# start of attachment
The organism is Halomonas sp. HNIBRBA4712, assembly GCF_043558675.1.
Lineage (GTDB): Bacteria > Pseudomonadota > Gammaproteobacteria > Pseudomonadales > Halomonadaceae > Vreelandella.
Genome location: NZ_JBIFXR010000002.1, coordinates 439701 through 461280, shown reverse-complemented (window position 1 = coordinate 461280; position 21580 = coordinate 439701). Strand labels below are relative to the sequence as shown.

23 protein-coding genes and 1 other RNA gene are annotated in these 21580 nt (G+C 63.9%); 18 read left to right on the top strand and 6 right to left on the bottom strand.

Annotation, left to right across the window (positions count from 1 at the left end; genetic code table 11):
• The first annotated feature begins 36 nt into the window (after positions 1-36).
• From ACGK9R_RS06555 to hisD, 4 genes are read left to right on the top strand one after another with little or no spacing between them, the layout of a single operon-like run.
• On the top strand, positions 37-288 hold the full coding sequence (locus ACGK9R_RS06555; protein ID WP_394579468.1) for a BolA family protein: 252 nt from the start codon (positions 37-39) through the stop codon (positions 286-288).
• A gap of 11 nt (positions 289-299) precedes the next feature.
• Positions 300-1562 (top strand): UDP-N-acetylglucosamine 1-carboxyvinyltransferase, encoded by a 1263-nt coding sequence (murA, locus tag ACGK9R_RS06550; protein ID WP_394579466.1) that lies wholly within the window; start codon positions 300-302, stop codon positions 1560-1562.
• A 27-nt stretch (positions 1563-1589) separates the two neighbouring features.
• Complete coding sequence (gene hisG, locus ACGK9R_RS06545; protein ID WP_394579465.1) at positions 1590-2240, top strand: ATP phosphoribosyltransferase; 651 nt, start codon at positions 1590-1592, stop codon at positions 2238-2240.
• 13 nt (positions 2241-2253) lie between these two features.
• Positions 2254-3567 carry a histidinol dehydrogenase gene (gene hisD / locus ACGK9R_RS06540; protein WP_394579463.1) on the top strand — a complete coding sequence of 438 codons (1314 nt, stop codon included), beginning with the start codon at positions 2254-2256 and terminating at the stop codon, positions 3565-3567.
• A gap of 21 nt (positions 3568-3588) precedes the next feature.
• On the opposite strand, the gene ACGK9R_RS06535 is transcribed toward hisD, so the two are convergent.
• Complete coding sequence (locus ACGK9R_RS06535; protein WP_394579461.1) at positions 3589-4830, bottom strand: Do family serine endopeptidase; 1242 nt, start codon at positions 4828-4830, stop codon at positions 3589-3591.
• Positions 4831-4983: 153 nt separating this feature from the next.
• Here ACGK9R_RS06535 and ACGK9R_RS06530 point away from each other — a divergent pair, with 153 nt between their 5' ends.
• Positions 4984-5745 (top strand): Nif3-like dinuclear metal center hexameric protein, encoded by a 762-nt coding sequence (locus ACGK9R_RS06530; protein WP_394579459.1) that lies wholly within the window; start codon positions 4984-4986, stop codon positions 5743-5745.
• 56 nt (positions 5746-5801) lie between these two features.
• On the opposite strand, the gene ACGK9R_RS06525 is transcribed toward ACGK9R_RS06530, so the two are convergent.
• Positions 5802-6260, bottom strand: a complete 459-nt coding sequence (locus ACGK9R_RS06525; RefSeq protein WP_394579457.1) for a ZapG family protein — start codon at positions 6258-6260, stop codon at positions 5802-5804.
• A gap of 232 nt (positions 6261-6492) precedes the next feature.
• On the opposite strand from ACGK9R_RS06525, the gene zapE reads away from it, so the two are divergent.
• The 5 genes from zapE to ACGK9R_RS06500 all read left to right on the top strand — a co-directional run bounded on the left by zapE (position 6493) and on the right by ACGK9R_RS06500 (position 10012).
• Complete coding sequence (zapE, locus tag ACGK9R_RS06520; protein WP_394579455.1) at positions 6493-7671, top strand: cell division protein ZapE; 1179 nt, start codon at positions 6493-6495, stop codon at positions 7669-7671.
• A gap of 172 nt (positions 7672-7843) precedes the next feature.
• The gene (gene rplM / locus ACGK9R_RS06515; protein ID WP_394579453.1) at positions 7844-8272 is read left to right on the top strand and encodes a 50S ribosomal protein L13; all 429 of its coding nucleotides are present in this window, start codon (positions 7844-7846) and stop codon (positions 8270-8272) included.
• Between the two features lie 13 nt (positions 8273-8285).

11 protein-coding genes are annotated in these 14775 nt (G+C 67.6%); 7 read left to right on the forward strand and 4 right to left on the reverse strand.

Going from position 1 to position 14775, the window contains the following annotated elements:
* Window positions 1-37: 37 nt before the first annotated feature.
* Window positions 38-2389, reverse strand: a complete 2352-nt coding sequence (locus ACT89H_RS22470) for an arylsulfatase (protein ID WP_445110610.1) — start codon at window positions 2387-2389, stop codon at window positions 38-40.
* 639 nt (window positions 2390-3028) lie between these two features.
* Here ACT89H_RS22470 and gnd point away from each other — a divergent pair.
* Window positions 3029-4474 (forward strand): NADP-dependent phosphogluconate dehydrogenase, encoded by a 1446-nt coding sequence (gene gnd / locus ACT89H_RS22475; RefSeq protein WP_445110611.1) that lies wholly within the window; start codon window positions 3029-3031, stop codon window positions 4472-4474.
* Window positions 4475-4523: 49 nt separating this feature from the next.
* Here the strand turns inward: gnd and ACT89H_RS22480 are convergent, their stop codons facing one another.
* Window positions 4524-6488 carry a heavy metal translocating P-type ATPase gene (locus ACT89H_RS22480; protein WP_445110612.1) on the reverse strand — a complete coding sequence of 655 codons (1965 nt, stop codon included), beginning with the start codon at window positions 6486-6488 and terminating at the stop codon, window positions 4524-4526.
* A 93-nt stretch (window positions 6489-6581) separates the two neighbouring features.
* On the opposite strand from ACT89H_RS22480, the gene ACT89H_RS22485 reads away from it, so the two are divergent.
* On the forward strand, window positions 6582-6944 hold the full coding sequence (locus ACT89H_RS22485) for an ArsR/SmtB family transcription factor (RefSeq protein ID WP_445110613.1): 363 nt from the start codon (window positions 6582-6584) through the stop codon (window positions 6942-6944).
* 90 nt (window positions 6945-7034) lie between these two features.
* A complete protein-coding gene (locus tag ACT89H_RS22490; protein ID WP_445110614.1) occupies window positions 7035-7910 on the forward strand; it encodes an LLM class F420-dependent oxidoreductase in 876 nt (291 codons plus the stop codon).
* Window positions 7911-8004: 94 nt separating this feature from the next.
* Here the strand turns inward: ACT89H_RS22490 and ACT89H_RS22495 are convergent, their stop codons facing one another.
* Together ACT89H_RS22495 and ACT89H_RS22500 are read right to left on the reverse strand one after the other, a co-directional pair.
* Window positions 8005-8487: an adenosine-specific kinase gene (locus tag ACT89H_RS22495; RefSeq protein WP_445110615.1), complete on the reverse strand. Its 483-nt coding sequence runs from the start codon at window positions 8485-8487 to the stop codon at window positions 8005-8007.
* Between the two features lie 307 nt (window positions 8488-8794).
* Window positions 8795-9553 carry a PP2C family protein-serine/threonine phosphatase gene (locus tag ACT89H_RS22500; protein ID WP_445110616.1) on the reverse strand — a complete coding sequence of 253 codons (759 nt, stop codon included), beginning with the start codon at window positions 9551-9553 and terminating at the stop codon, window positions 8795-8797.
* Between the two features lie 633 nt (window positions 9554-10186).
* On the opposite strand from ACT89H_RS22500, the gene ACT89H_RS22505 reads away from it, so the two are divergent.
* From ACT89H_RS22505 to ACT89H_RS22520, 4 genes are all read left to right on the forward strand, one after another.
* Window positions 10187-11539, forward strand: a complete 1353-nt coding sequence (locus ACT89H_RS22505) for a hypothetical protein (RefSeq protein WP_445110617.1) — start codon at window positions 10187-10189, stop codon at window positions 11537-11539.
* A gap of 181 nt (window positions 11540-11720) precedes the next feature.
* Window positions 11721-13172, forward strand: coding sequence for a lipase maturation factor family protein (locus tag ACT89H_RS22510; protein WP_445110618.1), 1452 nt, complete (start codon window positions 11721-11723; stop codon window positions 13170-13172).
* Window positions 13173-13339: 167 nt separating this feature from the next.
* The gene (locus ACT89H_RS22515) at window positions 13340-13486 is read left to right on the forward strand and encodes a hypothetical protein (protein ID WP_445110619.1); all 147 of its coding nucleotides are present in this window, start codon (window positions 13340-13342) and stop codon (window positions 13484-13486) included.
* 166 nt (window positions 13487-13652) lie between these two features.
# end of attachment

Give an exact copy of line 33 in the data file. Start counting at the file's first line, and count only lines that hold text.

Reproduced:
* Window positions 1-37: 37 nt before the first annotated feature.